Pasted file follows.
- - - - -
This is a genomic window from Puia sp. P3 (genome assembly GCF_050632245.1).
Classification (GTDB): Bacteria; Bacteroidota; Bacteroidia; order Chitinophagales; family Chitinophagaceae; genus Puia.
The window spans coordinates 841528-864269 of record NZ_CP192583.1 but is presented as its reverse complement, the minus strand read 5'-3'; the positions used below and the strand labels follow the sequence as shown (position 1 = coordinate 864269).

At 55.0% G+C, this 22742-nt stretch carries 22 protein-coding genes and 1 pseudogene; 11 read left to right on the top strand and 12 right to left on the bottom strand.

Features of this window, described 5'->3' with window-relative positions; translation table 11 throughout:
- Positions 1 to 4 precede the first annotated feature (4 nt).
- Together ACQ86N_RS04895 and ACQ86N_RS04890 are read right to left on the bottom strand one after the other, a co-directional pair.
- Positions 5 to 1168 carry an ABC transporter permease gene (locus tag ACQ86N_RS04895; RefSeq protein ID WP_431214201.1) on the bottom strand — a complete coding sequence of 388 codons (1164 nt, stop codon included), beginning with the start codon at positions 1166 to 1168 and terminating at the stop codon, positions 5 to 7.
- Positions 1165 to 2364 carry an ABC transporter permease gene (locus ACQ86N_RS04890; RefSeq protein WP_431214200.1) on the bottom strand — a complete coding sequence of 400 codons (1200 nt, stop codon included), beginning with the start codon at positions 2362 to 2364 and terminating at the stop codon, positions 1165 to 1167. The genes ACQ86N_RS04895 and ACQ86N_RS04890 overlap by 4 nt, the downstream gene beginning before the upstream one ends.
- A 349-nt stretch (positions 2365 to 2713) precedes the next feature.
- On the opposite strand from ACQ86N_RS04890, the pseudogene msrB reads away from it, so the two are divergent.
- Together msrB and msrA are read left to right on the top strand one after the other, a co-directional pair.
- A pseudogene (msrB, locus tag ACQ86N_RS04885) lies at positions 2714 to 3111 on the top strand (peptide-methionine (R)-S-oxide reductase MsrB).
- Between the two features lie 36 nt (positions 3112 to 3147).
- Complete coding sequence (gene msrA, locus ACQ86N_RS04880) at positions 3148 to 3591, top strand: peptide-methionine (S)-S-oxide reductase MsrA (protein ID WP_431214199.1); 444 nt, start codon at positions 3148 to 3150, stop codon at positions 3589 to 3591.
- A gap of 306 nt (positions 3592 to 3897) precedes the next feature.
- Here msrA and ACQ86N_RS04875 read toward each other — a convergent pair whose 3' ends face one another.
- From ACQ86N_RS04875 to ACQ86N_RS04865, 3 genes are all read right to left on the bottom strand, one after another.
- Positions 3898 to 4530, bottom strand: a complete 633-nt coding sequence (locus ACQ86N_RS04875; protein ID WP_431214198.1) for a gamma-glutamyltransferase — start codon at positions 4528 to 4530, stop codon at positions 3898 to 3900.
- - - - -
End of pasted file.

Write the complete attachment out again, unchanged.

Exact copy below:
This is a genomic window from Puia sp. P3 (genome assembly GCF_050632245.1).
Classification (GTDB): Bacteria; Bacteroidota; Bacteroidia; order Chitinophagales; family Chitinophagaceae; genus Puia.
The window spans coordinates 841528-864269 of record NZ_CP192583.1 but is presented as its reverse complement, the minus strand read 5'-3'; the positions used below and the strand labels follow the sequence as shown (position 1 = coordinate 864269).

At 55.0% G+C, this 22742-nt stretch carries 22 protein-coding genes and 1 pseudogene; 11 read left to right on the top strand and 12 right to left on the bottom strand.

Features of this window, described 5'->3' with window-relative positions; translation table 11 throughout:
- Positions 1 to 4 precede the first annotated feature (4 nt).
- Together ACQ86N_RS04895 and ACQ86N_RS04890 are read right to left on the bottom strand one after the other, a co-directional pair.
- Positions 5 to 1168 carry an ABC transporter permease gene (locus tag ACQ86N_RS04895; RefSeq protein ID WP_431214201.1) on the bottom strand — a complete coding sequence of 388 codons (1164 nt, stop codon included), beginning with the start codon at positions 1166 to 1168 and terminating at the stop codon, positions 5 to 7.
- Positions 1165 to 2364 carry an ABC transporter permease gene (locus ACQ86N_RS04890; RefSeq protein WP_431214200.1) on the bottom strand — a complete coding sequence of 400 codons (1200 nt, stop codon included), beginning with the start codon at positions 2362 to 2364 and terminating at the stop codon, positions 1165 to 1167. The genes ACQ86N_RS04895 and ACQ86N_RS04890 overlap by 4 nt, the downstream gene beginning before the upstream one ends.
- A 349-nt stretch (positions 2365 to 2713) precedes the next feature.
- On the opposite strand from ACQ86N_RS04890, the pseudogene msrB reads away from it, so the two are divergent.
- Together msrB and msrA are read left to right on the top strand one after the other, a co-directional pair.
- A pseudogene (msrB, locus tag ACQ86N_RS04885) lies at positions 2714 to 3111 on the top strand (peptide-methionine (R)-S-oxide reductase MsrB).
- Between the two features lie 36 nt (positions 3112 to 3147).
- Complete coding sequence (gene msrA, locus ACQ86N_RS04880) at positions 3148 to 3591, top strand: peptide-methionine (S)-S-oxide reductase MsrA (protein ID WP_431214199.1); 444 nt, start codon at positions 3148 to 3150, stop codon at positions 3589 to 3591.
- A gap of 306 nt (positions 3592 to 3897) precedes the next feature.
- Here msrA and ACQ86N_RS04875 read toward each other — a convergent pair whose 3' ends face one another.
- From ACQ86N_RS04875 to ACQ86N_RS04865, 3 genes are all read right to left on the bottom strand, one after another.
- Positions 3898 to 4530, bottom strand: a complete 633-nt coding sequence (locus ACQ86N_RS04875; protein ID WP_431214198.1) for a gamma-glutamyltransferase — start codon at positions 4528 to 4530, stop codon at positions 3898 to 3900.